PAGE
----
GREENSBORO, N.C. –
Kelly Fender is used to being in an environment with few women, but she still excels and inspires others in the process. She epitomizes the Marine Corps motto Semper Fidelis, which means always faithful.
Fender previously served in the Marine Corps working in special projects and public relations before she was later promoted to a company-level executive officer. She served on active duty for three years. Now she is a quality assurance specialist at Defense Contract Management Agency Hampton, based in Greensboro, North Carolina. Approximately 10 percent of DCMA’s QAS workforce is comprised of women, and the goal is to increase that number by making more females aware of the career field.
“Kelly is a true professional,” said Todd Ice, a quality assurance supervisor at DCMA Hampton. “She’s excelled in researching and resolving complex issues and is regularly sought out by other QAS’s to receive training and guidance. She continues to learn new policy and the tools used to conduct quality oversight.”
Fender has been a QAS for almost three years and started her QAS career at DCMA Atlanta. She chose the field due to her prior military service.
“I chose to become a QAS because I have been on the other side of the equation as an active-duty Marine,” said Fender. “I know that getting the correct products on time can make or break a mission. Being a QAS helps me to serve those who serve now. I enjoy that I still get to be involved with and support our troops in a very unique capacity.”
Fender plans and executes risk-based surveillance at two defense contractor locations. She visits contractor facilities and conducts quality audits, processes evaluations, and provides product evaluations. Even during the pandemic, Fender has found success in a virtual environment.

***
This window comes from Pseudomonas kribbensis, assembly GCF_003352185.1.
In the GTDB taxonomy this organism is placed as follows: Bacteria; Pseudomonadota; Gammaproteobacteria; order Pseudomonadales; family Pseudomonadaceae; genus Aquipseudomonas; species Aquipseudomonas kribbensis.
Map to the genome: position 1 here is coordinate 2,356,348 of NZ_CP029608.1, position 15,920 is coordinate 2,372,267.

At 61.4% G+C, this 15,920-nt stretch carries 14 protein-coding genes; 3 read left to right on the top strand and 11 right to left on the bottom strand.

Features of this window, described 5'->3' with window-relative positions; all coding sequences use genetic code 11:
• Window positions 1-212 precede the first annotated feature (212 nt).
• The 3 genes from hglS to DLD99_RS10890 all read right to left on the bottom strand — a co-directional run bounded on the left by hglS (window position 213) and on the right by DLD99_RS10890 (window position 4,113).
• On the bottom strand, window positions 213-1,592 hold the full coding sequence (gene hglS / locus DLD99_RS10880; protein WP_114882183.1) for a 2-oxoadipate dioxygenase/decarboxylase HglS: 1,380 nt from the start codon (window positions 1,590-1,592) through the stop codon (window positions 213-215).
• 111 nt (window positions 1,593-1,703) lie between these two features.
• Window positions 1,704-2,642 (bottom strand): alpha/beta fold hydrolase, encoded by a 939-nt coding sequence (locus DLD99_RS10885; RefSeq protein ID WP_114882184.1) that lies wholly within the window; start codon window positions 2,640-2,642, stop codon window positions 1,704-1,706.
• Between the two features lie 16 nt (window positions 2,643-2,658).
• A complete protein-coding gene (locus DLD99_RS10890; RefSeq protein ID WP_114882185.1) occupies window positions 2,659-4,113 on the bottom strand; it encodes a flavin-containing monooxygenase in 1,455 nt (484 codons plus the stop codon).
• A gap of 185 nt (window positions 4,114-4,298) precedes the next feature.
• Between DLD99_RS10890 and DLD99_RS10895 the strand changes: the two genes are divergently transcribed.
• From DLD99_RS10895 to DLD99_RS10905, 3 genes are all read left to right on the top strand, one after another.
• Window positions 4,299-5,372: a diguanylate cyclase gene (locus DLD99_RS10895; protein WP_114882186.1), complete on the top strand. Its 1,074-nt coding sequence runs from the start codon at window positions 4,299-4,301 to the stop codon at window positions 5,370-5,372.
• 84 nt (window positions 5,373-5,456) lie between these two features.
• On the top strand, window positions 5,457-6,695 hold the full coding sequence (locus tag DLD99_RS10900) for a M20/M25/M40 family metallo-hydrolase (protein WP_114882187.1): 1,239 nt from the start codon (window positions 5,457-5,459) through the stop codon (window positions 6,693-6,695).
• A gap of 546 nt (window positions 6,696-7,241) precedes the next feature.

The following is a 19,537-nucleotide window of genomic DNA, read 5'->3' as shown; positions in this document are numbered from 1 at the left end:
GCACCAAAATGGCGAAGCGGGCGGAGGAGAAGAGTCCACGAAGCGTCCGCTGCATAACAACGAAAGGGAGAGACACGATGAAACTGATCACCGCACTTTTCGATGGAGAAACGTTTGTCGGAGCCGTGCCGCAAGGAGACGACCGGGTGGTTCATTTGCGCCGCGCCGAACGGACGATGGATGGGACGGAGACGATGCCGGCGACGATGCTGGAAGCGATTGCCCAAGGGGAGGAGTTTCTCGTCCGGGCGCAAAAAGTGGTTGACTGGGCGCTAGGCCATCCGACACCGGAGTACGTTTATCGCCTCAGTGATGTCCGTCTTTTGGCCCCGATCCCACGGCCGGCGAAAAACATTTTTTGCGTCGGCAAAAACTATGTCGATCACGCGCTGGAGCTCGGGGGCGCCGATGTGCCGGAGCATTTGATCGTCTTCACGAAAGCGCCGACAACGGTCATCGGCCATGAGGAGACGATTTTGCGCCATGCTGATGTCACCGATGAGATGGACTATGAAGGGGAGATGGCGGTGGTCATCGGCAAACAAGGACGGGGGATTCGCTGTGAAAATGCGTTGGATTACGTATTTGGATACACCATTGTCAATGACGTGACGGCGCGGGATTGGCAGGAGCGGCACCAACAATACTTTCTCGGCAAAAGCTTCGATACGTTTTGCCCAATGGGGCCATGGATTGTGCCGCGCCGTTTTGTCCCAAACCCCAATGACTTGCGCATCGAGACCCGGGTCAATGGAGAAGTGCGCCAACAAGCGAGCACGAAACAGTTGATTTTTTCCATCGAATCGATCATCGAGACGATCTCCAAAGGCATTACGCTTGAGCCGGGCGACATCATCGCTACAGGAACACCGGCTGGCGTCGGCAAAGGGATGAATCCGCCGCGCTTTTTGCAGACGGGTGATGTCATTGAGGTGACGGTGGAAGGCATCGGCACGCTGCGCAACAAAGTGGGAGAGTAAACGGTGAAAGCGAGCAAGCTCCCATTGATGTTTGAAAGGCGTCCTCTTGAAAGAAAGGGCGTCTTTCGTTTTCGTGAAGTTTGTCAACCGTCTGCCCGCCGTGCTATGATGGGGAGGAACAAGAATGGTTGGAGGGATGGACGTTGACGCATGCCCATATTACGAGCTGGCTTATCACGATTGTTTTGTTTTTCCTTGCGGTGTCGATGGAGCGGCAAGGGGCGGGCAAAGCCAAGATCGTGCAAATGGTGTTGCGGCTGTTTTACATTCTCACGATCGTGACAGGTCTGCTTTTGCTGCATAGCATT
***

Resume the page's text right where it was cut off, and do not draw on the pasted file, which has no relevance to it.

“During the current COVID-19 pandemic, I have been able to work with contractors to evaluate products and processes as diligently virtually as I would in person,” she said. “It was a challenge at first finding methods to adequately still provide surveillance, but by working together we were able to still meet the needs of the warfighter.”
One of the items that Fender inspects is the Army’s tank rack module. According to Fender, the tank rack module is used to store, transport, and issue fuel to warfighters in austere environments.
“My job is vital to the DCMA mission because I am able to monitor and even eliminate risk involved in manufacturing, distributing and shipping products to the warfighter,” she said. “I am able to serve as an independent set of eyes and ears for the customer. I’m able to collaborate with the program offices and make sure they understand the capabilities of the contractor. I also directly give them unbiased information that I am able to gather while on-site.”
Fender noted that communication is key when doing her job. She also stays current with her job skills by taking a variety of technical training, including courses through the Defense Acquisition University. One of the courses that she recommends is on data collection and analysis, which honed her skills.
Fender encourages others to pursue being a QAS because the agency needs more qualified personnel who can support our warfighters.